How to test Sidekiq scheduler cron jobs



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The sidekiq-scheduler gem is an extension to sidekiq that pushes jobs in a scheduled way, mimicking cron utility.

It is a really usefull gem I like to use on every project that requires recurring jobs. It is also quite easy to set up once installed in your app. Most of the time, I require the gem in a sidekiq.rb initializer so every jobs has access to this feature.

Once your set up is complete, you will have the ability to add schedules in your config/sidekiq.yml file.

# config/sidekiq.yml example

  cron: '0 * * * * *'  # Runs once per minute, could also be 'every: 1 minutes'
  class: HelloWorld

I really put an emphasis to test every feature that I code in an app. This article is about implementing the corresponding tests for the :schedule: part on this file. Imagine that you change the name of a recurring job and forget to reflect the change in this file? Or you messed up your cron syntax? Well you might not see it after some time, implementing automatic testing with RSpec will remedy to that.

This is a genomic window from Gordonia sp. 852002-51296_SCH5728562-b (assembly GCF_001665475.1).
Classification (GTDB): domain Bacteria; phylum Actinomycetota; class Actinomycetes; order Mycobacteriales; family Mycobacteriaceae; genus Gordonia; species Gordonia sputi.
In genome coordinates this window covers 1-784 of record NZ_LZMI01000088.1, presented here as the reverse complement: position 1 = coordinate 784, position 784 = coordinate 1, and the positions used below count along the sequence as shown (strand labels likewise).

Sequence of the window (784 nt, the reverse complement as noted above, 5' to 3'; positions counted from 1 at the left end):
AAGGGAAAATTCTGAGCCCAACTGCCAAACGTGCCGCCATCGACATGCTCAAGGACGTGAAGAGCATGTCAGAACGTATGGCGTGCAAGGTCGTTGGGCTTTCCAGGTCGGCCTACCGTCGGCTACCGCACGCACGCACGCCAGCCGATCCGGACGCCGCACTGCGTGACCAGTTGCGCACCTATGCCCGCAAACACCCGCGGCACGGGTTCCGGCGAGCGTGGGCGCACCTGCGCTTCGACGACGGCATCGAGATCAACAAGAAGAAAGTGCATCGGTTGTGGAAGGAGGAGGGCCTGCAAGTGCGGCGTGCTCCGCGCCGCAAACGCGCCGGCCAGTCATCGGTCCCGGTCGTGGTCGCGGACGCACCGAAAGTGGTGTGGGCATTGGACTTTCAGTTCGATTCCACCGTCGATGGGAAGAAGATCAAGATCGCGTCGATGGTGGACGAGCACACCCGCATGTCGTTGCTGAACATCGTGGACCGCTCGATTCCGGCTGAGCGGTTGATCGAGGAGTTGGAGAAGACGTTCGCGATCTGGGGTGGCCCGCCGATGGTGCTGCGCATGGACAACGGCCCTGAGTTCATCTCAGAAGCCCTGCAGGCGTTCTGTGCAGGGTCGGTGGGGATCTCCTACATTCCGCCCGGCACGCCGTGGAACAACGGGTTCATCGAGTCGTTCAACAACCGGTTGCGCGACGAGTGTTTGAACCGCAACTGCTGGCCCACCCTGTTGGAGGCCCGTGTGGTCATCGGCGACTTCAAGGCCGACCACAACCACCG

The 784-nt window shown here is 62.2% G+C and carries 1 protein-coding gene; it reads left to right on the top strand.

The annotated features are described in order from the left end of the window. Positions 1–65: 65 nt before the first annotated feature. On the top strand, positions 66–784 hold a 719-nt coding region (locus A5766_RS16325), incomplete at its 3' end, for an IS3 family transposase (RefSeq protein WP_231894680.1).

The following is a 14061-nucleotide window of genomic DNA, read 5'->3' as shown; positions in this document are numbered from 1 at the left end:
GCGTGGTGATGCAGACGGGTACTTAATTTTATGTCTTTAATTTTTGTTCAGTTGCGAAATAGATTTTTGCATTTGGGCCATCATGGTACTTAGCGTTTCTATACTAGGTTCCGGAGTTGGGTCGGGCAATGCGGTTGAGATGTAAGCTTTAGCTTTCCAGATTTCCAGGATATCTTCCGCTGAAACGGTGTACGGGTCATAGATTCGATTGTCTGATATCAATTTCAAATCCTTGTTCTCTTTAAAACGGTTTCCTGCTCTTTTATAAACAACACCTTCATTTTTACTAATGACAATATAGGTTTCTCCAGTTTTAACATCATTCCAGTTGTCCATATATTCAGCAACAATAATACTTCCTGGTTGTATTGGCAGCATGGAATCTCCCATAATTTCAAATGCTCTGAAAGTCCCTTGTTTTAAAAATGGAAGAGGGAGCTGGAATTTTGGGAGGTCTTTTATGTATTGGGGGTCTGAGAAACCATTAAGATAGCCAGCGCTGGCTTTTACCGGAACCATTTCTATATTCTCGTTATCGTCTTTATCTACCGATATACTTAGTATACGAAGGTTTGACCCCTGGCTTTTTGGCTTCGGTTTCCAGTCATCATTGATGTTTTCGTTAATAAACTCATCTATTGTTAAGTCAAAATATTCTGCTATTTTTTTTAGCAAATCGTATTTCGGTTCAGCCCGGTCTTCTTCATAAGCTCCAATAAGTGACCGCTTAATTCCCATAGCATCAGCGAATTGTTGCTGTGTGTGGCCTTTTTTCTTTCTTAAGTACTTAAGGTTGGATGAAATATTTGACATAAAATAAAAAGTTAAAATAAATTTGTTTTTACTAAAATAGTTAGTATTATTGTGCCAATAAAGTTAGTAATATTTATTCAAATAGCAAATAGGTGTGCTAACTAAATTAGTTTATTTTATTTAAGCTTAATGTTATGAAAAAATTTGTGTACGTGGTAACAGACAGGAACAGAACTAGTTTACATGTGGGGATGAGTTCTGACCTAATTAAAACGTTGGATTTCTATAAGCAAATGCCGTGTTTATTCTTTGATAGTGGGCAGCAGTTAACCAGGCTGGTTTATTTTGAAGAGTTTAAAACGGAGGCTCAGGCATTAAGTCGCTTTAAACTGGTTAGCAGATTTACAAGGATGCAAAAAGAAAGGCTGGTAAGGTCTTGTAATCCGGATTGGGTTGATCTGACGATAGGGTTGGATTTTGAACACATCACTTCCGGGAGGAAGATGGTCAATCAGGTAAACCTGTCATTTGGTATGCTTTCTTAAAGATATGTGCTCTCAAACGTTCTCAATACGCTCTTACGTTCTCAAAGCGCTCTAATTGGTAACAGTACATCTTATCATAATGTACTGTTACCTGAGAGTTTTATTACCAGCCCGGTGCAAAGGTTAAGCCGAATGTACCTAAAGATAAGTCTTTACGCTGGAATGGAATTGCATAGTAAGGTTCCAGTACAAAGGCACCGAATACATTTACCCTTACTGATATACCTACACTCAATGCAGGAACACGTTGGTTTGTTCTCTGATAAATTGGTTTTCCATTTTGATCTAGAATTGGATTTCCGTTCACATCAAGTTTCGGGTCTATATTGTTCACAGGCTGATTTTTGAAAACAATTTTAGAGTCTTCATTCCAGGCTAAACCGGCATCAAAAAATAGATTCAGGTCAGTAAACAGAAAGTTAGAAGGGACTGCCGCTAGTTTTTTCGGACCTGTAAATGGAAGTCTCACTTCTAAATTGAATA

There are 3 things I would like to test in the example above:

- The cron syntax should be correct

- The job the task is calling should exist

- The task name should be similar to the job name

Testing the cron syntax can be achieved thanks to 'fugit' which is a dependency of sidekiq-scheduler that analyze cron syntax, the 2 remaining things to test are pretty straightforward.

It basically looks like that:

# Sidekiq-scheduler uses 'fugit' dependency under the hood to evaluate cron schedules
require "fugit"

RSpec.describe "Sidekiq Scheduler" do
 sidekiq_file = File.join(Rails.root, "config", "sidekiq.yml")
 scheduled_jobs = YAML.load_file(sidekiq_file)[:schedule]

 scheduled_jobs.each do |task_name, task_config|
  job_class = task_config["class"]
  cron = task_config["cron"] || task_config["every"] || task_config["at"] 
      || task_config["in"]

  describe "#{task_name}" do

   it "has a correct cron syntax" do
    expect { Fugit.do_parse(cron) }.not_to raise_error

   it "is calling an existing job (#{job_class})" do
    expect { job_class.constantize }.not_to raise_error

   it "has a correct name related to the called job" do
    expect(task_name + "_job").to eq(job_class.underscore)


- A nice article that inspired me for setting up these tests

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